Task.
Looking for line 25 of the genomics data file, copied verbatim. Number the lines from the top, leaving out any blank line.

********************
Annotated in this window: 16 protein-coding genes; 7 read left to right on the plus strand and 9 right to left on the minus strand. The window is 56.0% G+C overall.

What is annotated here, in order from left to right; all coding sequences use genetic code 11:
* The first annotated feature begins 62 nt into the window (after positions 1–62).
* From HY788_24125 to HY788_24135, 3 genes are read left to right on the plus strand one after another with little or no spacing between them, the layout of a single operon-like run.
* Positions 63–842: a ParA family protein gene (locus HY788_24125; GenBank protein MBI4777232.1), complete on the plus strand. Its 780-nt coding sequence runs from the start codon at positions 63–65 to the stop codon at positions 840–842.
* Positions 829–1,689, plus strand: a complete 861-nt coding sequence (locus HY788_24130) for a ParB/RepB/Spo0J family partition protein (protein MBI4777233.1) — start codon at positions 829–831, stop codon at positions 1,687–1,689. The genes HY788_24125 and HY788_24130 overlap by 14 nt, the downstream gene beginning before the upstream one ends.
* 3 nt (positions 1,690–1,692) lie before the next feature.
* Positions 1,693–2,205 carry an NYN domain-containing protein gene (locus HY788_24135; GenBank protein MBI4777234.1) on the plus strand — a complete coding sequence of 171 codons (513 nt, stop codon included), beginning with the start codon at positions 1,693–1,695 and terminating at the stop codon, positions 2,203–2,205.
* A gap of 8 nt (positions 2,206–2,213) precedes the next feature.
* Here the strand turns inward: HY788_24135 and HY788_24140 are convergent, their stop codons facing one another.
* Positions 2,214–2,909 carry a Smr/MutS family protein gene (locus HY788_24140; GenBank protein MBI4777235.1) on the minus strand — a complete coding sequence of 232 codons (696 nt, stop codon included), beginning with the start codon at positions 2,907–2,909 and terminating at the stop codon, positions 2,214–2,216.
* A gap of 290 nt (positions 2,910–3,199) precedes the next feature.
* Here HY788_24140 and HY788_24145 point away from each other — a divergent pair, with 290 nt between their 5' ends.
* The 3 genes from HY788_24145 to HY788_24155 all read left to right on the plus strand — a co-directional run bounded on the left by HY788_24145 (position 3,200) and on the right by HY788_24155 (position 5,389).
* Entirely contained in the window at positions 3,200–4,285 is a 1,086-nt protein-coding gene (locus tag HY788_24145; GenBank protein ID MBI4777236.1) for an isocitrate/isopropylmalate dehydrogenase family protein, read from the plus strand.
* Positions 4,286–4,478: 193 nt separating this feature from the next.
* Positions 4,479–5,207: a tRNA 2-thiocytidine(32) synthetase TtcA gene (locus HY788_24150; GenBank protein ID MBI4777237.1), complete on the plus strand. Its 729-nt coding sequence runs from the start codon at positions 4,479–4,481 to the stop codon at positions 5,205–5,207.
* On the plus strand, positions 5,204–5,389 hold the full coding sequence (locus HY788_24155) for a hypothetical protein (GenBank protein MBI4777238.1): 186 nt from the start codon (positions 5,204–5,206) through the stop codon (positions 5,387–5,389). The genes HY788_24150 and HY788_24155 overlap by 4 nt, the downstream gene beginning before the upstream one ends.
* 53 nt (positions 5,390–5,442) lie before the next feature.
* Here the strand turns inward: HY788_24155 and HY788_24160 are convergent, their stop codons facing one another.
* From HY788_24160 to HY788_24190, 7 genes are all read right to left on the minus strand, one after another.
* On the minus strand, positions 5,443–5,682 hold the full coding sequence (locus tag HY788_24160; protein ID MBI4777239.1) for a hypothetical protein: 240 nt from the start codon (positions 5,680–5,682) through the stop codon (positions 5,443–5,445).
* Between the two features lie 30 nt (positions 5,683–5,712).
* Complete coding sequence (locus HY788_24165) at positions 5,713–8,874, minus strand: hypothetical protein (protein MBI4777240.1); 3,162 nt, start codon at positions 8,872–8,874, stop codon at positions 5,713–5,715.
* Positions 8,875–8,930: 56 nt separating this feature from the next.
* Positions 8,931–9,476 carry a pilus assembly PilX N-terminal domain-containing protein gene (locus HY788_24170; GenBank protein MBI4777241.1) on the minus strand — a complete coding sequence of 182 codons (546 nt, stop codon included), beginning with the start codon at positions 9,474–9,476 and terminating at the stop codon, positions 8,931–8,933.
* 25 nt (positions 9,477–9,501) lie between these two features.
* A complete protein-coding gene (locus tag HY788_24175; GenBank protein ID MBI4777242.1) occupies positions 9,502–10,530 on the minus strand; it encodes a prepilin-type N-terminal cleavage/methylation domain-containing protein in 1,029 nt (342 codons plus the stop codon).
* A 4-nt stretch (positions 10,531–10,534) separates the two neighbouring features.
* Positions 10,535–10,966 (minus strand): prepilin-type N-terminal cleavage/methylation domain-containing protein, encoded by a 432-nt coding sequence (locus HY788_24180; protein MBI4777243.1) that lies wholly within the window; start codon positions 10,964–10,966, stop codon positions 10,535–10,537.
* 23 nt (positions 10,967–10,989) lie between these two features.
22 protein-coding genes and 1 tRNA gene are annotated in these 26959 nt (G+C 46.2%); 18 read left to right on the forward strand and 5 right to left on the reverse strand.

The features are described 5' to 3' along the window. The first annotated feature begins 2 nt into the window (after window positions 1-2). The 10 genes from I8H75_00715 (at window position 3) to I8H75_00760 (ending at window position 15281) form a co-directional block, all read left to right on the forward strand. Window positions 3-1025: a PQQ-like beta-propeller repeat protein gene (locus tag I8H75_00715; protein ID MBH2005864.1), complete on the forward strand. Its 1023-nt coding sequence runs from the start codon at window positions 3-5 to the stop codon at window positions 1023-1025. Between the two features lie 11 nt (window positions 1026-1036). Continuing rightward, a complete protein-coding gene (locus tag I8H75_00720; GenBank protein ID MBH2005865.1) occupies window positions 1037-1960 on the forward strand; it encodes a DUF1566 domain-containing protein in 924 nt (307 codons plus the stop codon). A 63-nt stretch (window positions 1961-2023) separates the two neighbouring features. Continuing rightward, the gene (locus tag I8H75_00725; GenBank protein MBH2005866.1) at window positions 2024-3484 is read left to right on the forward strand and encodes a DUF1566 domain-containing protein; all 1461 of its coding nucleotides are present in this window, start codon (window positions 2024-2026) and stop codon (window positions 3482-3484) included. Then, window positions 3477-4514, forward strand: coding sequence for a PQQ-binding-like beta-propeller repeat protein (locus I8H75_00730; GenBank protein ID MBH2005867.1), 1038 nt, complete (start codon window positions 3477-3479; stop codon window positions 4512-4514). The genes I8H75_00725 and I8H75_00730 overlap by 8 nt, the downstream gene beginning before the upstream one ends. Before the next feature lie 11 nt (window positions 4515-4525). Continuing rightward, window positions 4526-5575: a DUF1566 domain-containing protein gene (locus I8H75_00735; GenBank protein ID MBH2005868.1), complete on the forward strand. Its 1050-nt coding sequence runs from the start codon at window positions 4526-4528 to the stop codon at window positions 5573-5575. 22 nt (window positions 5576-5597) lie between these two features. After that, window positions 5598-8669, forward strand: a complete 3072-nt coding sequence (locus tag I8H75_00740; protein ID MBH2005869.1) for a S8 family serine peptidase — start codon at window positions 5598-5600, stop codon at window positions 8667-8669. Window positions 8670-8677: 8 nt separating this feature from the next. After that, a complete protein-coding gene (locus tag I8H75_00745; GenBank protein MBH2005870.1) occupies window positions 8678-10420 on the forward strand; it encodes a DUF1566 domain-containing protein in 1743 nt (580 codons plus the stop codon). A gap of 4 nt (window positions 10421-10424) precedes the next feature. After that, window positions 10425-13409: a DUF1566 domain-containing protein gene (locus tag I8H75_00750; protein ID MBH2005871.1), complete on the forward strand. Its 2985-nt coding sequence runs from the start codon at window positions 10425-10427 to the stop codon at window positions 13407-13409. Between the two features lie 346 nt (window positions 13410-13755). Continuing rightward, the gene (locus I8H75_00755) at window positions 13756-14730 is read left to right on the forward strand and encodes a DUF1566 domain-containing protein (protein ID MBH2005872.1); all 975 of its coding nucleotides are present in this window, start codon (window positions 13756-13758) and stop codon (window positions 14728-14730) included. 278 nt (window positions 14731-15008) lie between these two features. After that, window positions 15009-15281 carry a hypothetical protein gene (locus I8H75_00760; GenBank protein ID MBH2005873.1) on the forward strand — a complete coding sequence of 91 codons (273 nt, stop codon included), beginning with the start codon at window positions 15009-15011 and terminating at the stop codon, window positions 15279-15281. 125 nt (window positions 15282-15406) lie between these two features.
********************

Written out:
* Positions 8,875–8,930: 56 nt separating this feature from the next.